All of the valiant people who have fought tirelessly to put an end to partner violence should sit down and take a brief, but well deserved breath. It is the position of many knowledgeable, objective persons that it is time for our society to accept and admit that despite all the efforts of these heroic people and the billions of dollars spent our domestic violence intervention methods are not effective and, in some victim classes, have been counter-productive.
Over the years, assorted presentations of the statistical analysis of the IPH trends have played tricks on public perception due to advocacy groups playing tricks with the statistical data to create their own reality. The saddest part of this story is; after thirty years they have actually created their own reality and as a result in some victim classes more women are being murdered by their intimate partners.
Review of the aggregate of all IPH victim classes leaves the appearance that we have done a great job combating this problem (See Figure 1).
However, once the aggregate is dissected out into the various classes of concern we will see this is not the case for all victim classes. Moreover, the high-level aggregate view also masks the worst part of the truth, the victims’ classes that have had the greatest amount of support, services, and funding deployed have the worst records of accomplishment.
Based on the plain facts that this piece will present, we will see that over the past thirty years we obviously made many mistakes, misjudgments, and miscalculations. Many of these, if not most, were innocent errors done with only the best of intentions. However, we are failing nonetheless.
Through review of the raw data of the trends for the various victim classes, we can see an unprejudiced view of what has really been happening through our efforts and in cases where the lack of effort presents a trend.
What we will see is that the victim classes who have had the highest levels of support have the worst records of accomplishment and those with the least amount of service and support have had the best records of accomplishment. The level of accomplishment is based on reduction of the number of cases.
Most of True Equality Network’s readership has expressed belief that the differences in IPH by gender are the most critical. Whether that is “the most critical” concern, or not, is less important for the scope of this piece as that it is easy to display this trend set comparison without getting into complicated statistical analysis methods. To aid in keeping of expressing the statistical details as simple as possible, this author will restrict all computations in this piece to grammar school level math.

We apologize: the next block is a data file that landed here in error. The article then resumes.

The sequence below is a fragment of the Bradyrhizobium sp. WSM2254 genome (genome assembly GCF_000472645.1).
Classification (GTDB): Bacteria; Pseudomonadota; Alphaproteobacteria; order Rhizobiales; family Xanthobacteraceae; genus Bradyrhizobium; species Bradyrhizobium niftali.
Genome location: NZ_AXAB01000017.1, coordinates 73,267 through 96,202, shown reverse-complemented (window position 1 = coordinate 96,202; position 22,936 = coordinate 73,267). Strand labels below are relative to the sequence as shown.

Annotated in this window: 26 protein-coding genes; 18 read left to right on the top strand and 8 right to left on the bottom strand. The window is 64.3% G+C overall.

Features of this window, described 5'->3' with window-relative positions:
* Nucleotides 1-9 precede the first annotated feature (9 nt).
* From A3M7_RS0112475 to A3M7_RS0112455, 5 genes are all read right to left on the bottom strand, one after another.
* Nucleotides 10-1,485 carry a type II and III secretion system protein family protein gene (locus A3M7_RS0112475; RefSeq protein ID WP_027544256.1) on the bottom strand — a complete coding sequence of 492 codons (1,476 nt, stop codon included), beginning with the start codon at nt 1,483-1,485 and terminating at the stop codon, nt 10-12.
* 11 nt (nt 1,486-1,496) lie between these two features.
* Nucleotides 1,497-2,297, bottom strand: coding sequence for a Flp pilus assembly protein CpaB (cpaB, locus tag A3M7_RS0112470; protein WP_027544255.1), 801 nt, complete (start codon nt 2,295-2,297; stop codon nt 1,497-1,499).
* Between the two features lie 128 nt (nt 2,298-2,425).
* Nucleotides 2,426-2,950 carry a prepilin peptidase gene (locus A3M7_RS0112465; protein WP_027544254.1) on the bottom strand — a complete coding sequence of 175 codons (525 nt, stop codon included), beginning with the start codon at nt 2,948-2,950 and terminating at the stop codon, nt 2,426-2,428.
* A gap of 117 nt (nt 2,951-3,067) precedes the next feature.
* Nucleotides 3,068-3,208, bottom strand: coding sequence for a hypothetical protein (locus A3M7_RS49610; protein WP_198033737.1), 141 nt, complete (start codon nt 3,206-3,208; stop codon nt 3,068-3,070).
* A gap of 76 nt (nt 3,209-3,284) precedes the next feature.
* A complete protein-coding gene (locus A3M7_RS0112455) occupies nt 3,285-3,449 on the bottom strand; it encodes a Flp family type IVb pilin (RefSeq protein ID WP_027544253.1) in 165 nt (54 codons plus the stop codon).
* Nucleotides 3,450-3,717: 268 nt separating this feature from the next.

One of the best-kept secrets since 1972, when our quest began to develop and deploy aggressive social intervention on behalf of intimate partner violence victims, is that thirty years ago more men were being murdered by their intimate partners annually than women were (See figure 2). Yet not one shelter for men was established. To this day less than a dozen shelters for men exist and our victim support systems routinely deny services to men.
From the onset of our societal intervention, the levels of IPH for both men and women declined. Oddly, and without any concise explanation from anyone to date, male IPH has declined at a much faster than IPH for women, although for the most part, only abused women have received support services. We identify this mystery as, “The Murder Paradox.”
The immediate response display of this trend dynamic brought to us is that it appears that providing abuse support services for one gender seems to be protecting the other from being murdered. It is a well known fact that everyone has their breaking point and, after sustaining abuses for prolonged periods, will either implode (depression, suicide, etc.) or explode (act out hostilely, homicide, etc. ). Currently women do have the exclusive ability to escape abusive situation before they reach their breaking point, where men have no funding for support systems to help them to do so. However, there is no substantive evidence or research to support any valid estimate of how much this dynamic contributes to the trends we can observe.
The second choice for “most critical” concern is the relationship between the victim’s gender and their relationship to the perpetrator. In this dissection, we still see the overall trend of male victimization being the higher in both the Spouse/Ex-Spouse and Girlfriend/Boyfriend classifications. The trends for Spouse/Ex-Spouse although lower in overall numbers had male IPH victims higher or equal to female IPH victims until almost 1990. The higher overall figures for Girlfriend/Boyfriend classification do show the trend toward male victimization dropped at fastest rate of all four classes. While the Female Spouse/Ex-Spouse classification had the lowest levels of IPH, the rate of decline in IPH lagged the most of all four classifications (See Figure 3).
The third pick for most critical concern is the relationship between the victim’s gender and their race. This dissection begins to show some significant differences in the IPH of the various classes. Discussion of this dissection must include the impact of a significant number of class specific social programs enacted prior to and during the review period. Thus, making this dissection the most complex to evaluate, which is far beyond the scope of this piece. Therefore, we cannot conclude that our domestic violence intervention programs have singularly resulted in or even contributed to any of the successes for African-Americans (See figure 4).
As the stratification by class becomes more granular, it becomes difficult to review the differences in the trends between classes in one chart the size this document permits.
For example, African-Americans had the highest IPH rates and then some classes had declines as much as 90% over thirty years. As a result, with several class stratifications presented in one chart, the trend for some white victim classes appear near flat. Therefore, plotting the races separately is needed for visual intelligibility.
However, the full set comparison does reveal that it was not until 2004 that every class of females had higher IPH rates than every class of males (See Figure 5).
Overall, we see it was African-American males that had the highest IPH rate thirty years ago, but have had the greatest reduction in IPH of all classes (See Figure 6).
In the next dissection we see that the declines for married white females are offset by that of unmarried white females. However, the overall white female trend is nearly flat for thirty years (less than a 2% change). This is attributed to the increase of divorce and reduction in marriage in younger adults. In other words, there was no meaningful change for white female; however, IPH for married white females did decline faster than IPH for unmarried white females increased (see Figure 7).